Materials were chosen considering both tradition and contemporaneity

Materials were chosen considering both tradition and contemporaneity. Image: Edmon Leong (via UNStudio)

Both areas are topped with skylights consisting of 2,600 glass panels with a dense digitally printed design. These skylights have a spectacular funnel shape and develop from the roof to the ground floor, as if they were large chandeliers. Inside each skylight there are two elevators that offer panoramic views of the bustling center activity.

Elevators inside the skylights

Elevators inside the skylights. Image: Edmon Leong (via UNStudio)

Atria are central distribution points and here the light is intense. As we move through the walkways around the shops, central lighting diminishes, leaving room to the lights of each shop. This lets sellers achieve the effects they want to create in their own store windows.

This way, artificial lighting - whose design starts on the façade - combines with the natural light coming through the skylights, varying as hours pass by.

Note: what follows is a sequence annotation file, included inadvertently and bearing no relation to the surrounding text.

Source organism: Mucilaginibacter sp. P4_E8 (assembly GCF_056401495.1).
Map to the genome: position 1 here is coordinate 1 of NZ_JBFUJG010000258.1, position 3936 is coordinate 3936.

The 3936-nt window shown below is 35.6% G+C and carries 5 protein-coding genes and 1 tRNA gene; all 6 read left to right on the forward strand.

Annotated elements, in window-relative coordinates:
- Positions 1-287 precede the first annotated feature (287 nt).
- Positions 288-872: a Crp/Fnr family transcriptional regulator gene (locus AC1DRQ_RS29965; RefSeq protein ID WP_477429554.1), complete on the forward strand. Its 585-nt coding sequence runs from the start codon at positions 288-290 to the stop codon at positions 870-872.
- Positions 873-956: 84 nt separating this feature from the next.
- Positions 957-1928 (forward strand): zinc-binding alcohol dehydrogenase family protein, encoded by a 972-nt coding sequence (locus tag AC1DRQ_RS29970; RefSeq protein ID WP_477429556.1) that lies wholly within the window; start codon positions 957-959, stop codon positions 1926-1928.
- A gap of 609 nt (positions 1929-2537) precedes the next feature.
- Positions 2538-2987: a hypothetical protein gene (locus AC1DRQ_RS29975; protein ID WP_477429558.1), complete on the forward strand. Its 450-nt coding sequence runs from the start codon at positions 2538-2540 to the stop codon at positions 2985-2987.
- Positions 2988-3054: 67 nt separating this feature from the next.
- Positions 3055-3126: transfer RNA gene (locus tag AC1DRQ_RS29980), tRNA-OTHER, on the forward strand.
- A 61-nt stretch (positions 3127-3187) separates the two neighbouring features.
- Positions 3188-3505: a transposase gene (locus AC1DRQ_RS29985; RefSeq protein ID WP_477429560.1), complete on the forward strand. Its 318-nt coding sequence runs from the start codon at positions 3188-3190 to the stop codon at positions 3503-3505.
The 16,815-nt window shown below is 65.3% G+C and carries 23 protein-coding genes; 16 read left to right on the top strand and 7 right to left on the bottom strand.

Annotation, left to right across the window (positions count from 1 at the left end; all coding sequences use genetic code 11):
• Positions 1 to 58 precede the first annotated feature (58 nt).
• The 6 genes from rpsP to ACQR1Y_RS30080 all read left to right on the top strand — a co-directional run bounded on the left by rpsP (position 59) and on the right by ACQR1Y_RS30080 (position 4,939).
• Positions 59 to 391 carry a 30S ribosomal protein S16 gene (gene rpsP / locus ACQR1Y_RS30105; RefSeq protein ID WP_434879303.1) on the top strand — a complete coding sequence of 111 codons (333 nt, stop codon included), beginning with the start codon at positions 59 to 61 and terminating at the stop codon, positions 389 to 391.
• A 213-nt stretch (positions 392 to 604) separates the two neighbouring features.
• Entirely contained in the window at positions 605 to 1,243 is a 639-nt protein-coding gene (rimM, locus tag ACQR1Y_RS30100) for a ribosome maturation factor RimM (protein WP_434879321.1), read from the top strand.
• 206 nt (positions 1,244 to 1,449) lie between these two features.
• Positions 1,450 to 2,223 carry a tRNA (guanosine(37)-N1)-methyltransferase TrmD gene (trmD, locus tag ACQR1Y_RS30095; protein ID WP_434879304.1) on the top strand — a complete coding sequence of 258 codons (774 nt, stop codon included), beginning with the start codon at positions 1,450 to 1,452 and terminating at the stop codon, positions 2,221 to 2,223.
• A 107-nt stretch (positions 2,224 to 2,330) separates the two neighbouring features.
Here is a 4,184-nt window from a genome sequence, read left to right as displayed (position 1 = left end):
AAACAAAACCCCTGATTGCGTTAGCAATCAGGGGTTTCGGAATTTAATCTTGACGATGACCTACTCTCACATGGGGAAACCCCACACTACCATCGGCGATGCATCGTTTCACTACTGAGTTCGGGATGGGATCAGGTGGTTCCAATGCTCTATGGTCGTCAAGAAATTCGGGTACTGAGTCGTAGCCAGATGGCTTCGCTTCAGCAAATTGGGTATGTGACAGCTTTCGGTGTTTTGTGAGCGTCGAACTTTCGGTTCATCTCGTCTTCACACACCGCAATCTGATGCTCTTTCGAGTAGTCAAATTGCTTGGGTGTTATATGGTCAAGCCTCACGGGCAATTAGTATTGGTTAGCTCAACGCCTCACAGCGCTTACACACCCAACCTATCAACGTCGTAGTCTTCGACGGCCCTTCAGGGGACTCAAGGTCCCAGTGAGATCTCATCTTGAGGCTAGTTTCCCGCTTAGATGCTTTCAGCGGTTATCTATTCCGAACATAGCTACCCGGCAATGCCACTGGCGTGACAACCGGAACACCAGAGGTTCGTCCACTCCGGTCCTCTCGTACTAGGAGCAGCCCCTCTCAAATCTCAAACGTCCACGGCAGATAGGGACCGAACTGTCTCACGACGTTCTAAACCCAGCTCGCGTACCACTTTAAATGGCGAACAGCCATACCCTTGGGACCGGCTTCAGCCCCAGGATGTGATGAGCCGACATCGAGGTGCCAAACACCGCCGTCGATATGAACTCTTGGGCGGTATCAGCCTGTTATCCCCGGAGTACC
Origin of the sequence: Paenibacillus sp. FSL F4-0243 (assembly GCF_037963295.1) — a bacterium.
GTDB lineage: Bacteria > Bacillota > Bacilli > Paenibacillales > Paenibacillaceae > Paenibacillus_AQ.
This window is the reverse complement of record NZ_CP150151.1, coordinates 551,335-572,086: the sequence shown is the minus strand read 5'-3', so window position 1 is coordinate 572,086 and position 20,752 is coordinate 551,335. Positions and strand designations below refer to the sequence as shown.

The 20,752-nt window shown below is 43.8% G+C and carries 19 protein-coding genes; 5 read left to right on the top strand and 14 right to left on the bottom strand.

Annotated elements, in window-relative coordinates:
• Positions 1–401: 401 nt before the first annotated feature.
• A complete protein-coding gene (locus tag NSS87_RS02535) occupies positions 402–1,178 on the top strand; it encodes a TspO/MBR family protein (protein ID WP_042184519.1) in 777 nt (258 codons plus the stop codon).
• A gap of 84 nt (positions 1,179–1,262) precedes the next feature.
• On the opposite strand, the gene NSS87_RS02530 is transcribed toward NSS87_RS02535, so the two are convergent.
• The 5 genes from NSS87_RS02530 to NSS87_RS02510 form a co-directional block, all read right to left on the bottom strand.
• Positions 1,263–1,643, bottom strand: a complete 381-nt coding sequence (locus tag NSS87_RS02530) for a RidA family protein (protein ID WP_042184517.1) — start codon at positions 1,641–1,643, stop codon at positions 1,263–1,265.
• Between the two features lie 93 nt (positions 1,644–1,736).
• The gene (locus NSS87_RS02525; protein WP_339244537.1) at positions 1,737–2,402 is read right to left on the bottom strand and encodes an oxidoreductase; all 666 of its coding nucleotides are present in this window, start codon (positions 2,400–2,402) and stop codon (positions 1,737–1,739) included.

Monochromatic tones and smooth and polished surfaces highlight the design

Monochromatic tones and smooth and polished surfaces highlight the design. Image: Edmon Leong (via UNStudio)

Glass balustrades and polished floors, along with the monochrome finish, set up a sober and elegant interior space to highlight the sumptuousness of the forms.
The UNStudio was founded in The Netherlands by Ben van Berkel and Caroline Bos. It has offices in Shanghai and Hong Kong, since many projects are being developed in China.

In the Hanjie Wanda Square, the spectacular architectural designs of the façade and the interior space are consistent with this type of establishment. Here, the most important elements of luxury are space, the flawless finishing of the building and its refined lines. These factors, together with the originality of the building, convey an idea of exclusivity and make visitors enjoy an experience that places them in the center of the fantasy scenario designed for them to be the protagonists.

Architecture creates a fantasy scenario where visitors are the protagonists

Architecture creates a fantasy scenario where visitors are the protagonists

  • Source: UNStudio
  • Architects: UNStudio
  • Building surface: 29.920 m2
  • Interior: 22.630 m2
  • Location: Wuhan (China)

(Article by M.A. Núñez)